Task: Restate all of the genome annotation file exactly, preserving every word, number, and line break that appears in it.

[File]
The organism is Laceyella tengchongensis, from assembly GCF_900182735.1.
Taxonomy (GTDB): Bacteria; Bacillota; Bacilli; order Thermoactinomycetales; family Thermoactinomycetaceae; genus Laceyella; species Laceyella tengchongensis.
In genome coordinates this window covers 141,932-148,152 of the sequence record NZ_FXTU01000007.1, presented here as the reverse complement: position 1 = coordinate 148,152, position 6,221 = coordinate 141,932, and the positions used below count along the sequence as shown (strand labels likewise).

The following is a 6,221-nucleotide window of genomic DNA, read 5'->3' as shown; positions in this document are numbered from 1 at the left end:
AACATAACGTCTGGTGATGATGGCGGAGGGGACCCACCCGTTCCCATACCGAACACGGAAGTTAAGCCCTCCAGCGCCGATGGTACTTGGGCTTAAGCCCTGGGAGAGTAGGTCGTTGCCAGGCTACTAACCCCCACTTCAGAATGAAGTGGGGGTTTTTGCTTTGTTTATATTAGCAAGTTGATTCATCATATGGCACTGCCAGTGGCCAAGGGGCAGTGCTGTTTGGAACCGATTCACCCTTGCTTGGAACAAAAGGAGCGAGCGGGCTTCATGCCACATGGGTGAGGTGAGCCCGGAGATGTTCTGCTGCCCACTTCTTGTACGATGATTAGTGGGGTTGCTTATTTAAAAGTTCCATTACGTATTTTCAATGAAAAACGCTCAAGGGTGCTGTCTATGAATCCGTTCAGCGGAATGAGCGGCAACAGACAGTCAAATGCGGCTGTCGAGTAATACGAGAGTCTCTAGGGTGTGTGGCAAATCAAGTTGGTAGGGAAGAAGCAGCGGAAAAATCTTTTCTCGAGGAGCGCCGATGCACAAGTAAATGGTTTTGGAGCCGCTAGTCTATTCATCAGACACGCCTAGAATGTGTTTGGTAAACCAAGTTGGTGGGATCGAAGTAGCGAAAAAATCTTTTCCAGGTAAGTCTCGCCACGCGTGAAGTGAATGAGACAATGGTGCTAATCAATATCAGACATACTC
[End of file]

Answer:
The organism is Laceyella tengchongensis, from assembly GCF_900182735.1.
Taxonomy (GTDB): Bacteria; Bacillota; Bacilli; order Thermoactinomycetales; family Thermoactinomycetaceae; genus Laceyella; species Laceyella tengchongensis.
In genome coordinates this window covers 141,932-148,152 of the sequence record NZ_FXTU01000007.1, presented here as the reverse complement: position 1 = coordinate 148,152, position 6,221 = coordinate 141,932, and the positions used below count along the sequence as shown (strand labels likewise).

The following is a 6,221-nucleotide window of genomic DNA, read 5'->3' as shown; positions in this document are numbered from 1 at the left end:
AACATAACGTCTGGTGATGATGGCGGAGGGGACCCACCCGTTCCCATACCGAACACGGAAGTTAAGCCCTCCAGCGCCGATGGTACTTGGGCTTAAGCCCTGGGAGAGTAGGTCGTTGCCAGGCTACTAACCCCCACTTCAGAATGAAGTGGGGGTTTTTGCTTTGTTTATATTAGCAAGTTGATTCATCATATGGCACTGCCAGTGGCCAAGGGGCAGTGCTGTTTGGAACCGATTCACCCTTGCTTGGAACAAAAGGAGCGAGCGGGCTTCATGCCACATGGGTGAGGTGAGCCCGGAGATGTTCTGCTGCCCACTTCTTGTACGATGATTAGTGGGGTTGCTTATTTAAAAGTTCCATTACGTATTTTCAATGAAAAACGCTCAAGGGTGCTGTCTATGAATCCGTTCAGCGGAATGAGCGGCAACAGACAGTCAAATGCGGCTGTCGAGTAATACGAGAGTCTCTAGGGTGTGTGGCAAATCAAGTTGGTAGGGAAGAAGCAGCGGAAAAATCTTTTCTCGAGGAGCGCCGATGCACAAGTAAATGGTTTTGGAGCCGCTAGTCTATTCATCAGACACGCCTAGAATGTGTTTGGTAAACCAAGTTGGTGGGATCGAAGTAGCGAAAAAATCTTTTCCAGGTAAGTCTCGCCACGCGTGAAGTGAATGAGACAATGGTGCTAATCAATATCAGACATACTC